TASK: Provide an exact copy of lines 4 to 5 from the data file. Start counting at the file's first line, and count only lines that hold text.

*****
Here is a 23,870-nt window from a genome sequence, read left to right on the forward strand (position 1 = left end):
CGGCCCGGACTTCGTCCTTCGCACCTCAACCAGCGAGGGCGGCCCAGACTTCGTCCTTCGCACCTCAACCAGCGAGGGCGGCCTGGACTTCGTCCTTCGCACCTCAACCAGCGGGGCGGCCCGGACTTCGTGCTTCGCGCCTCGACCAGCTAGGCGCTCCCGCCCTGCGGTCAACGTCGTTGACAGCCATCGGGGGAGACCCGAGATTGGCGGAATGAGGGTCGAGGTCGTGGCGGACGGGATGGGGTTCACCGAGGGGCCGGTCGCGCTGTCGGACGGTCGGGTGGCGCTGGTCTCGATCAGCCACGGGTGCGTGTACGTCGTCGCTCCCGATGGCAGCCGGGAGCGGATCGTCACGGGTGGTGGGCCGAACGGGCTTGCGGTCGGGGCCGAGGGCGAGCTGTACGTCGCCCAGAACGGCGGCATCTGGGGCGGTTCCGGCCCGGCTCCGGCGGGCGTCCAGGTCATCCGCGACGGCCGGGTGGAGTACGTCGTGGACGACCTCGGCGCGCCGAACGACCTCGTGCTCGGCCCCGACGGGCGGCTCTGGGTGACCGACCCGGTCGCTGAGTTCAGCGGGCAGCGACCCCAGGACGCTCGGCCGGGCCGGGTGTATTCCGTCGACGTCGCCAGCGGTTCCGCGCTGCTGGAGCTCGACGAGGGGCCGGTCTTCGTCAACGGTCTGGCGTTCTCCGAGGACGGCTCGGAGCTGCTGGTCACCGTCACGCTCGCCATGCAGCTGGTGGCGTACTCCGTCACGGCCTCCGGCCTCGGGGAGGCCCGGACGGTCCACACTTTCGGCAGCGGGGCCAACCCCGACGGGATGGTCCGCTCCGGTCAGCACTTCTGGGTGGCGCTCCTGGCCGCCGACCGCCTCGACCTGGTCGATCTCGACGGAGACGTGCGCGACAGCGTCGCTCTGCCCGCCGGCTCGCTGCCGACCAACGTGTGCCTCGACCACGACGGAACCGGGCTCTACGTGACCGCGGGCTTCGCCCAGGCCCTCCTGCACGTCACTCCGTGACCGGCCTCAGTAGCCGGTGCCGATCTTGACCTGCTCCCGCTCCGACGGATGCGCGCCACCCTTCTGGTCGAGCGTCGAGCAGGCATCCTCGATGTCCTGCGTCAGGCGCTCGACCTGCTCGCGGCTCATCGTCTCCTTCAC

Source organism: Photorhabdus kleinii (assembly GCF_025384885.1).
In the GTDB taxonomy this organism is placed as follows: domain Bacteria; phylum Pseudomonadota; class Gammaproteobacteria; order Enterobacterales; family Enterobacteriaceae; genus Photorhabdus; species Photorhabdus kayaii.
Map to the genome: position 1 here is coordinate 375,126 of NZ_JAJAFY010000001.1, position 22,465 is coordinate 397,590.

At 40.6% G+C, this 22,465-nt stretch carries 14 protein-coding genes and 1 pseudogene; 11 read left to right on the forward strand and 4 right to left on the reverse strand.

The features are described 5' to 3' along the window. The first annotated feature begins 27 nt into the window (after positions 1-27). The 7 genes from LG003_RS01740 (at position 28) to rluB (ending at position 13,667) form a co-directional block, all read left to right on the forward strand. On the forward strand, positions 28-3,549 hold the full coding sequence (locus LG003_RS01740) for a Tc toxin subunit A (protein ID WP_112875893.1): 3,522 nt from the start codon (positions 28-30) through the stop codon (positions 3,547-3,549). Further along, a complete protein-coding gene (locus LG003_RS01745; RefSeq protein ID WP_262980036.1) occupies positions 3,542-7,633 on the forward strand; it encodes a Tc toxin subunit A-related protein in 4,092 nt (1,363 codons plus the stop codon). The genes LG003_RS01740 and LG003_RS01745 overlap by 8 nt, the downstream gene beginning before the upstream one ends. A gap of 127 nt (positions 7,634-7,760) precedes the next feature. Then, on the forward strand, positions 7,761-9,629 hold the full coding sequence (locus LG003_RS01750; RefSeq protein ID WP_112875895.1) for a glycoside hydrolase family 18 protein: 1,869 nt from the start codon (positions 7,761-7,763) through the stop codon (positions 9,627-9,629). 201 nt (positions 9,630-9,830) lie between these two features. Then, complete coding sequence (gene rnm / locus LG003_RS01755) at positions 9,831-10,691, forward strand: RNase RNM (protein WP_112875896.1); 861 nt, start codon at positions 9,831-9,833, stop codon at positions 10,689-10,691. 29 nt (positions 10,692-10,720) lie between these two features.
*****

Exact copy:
In the GTDB taxonomy this organism is placed as follows: domain Bacteria; phylum Pseudomonadota; class Gammaproteobacteria; order Enterobacterales; family Enterobacteriaceae; genus Photorhabdus; species Photorhabdus kayaii.
Map to the genome: position 1 here is coordinate 375,126 of NZ_JAJAFY010000001.1, position 22,465 is coordinate 397,590.